Prognostic impact of inflammation in malignant pleural mesothelioma: A large-scale analysis of consecutive patients

Lung Cancer 2022 March 19 [Link]

Ludovic Fournel, Thomas Charrier, Maxime Huriet, Amedeo Iaffaldano, Audrey Lupo, Diane Damotte, Jennifer Arrondeau, Marco Alifano


Background: Prediction of prognosis is a key step of malignant pleural mesothelioma (MPM) management and treatment assignment. Aim of this study was to identify simple prognostic factors, focusing on inflammation-related parameters.

Methods: Baseline clinical and laboratory data were extracted from a single-center 20-year cohort of consecutive patients exhibiting a proven MPM. Inflammation-related ratios and composite scores were evaluated as prognostic indicators.

Results: 468 patients were identified. Mean age and BMI were 73.0 years and 25.1 kg/m2. The histologic subtype was epithelioid, sarcomatoid, or biphasic in 80.3%, 6.2%, and 13.5% of cases, respectively. Mean Neutrophil to Lymphocyte Ratio (NLR), systemic Inflammation Index (SII) and Advanced Lung cancer inflammation Index (ALI) were 5.8, 1,836.6, and 29.6. Median survival was 13.0 months. Univariate analyses revealed that age > 70 years, persistent asthenia, hemoglobin < 13 g/dL, and non-epithelioid histologic type were associated with poorer survival, as well as the following high-inflammation-related criteria: CRP > 25 mg/L, white blood cell count (WBC) > 109/dL, NLR > 5, SII > 1,270, and ALI < 18. Multivariate regression showed that age, histology, hemoglobin, and WBC were independent predictors of survival. Also, the inflammation-related factors ALI and NLR were independently associated with survival. Interestingly, hemoglobin was statistically significant predictor of survival in all multivariate models. We found higher proportion of survival > 18 months (66th percentile) in patients exhibiting SII < 2,000 and NLR < 5.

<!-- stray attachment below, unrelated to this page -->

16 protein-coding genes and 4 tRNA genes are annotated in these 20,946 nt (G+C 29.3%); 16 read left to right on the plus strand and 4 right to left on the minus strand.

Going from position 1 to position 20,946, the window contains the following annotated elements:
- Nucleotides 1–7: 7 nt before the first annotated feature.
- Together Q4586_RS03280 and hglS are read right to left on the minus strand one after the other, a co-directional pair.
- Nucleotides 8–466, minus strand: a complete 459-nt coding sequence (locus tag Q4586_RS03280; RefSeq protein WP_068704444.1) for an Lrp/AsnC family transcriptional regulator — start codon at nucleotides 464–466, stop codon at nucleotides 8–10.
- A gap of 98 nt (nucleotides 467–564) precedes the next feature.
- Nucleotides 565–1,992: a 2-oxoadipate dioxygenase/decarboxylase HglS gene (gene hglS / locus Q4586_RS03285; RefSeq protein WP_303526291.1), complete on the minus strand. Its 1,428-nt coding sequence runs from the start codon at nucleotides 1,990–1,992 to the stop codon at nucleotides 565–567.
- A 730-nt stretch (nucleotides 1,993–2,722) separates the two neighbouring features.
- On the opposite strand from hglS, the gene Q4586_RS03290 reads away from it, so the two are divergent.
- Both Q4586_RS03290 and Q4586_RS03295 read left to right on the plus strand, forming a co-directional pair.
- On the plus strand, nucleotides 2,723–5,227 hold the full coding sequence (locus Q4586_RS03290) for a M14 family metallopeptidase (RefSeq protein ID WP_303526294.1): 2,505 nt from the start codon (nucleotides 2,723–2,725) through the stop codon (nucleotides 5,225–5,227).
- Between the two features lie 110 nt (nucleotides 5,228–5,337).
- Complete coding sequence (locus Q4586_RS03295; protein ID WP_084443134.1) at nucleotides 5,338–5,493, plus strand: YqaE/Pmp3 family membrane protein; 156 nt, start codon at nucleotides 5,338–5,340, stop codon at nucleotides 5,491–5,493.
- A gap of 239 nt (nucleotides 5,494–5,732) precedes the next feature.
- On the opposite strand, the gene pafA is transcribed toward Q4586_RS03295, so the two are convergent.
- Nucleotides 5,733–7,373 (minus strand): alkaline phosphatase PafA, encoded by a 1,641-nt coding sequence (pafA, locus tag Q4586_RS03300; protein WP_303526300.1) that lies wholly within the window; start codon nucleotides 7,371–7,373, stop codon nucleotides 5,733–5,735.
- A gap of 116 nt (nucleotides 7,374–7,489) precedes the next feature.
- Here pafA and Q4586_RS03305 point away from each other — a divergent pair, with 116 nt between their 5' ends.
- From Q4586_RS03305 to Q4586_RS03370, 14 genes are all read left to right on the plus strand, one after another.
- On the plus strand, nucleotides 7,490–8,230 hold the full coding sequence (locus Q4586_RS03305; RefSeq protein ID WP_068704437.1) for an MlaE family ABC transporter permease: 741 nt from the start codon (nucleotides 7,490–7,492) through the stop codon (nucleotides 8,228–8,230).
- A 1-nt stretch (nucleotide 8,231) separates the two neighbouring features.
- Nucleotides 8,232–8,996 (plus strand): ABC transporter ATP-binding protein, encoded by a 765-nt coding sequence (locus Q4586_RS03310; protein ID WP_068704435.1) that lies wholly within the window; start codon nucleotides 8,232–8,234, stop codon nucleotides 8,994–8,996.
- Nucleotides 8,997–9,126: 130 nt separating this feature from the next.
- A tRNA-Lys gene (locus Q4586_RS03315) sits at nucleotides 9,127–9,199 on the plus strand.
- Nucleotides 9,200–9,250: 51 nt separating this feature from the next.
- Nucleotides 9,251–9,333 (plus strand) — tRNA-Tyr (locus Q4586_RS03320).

Conclusion: The prognosis of MPM is strongly influenced by systemic inflammation and patients exhibiting higher NLR, SII and lower ALI have shorter survival, which strengthens the level of evidence about the major role played by inflammation in MPM.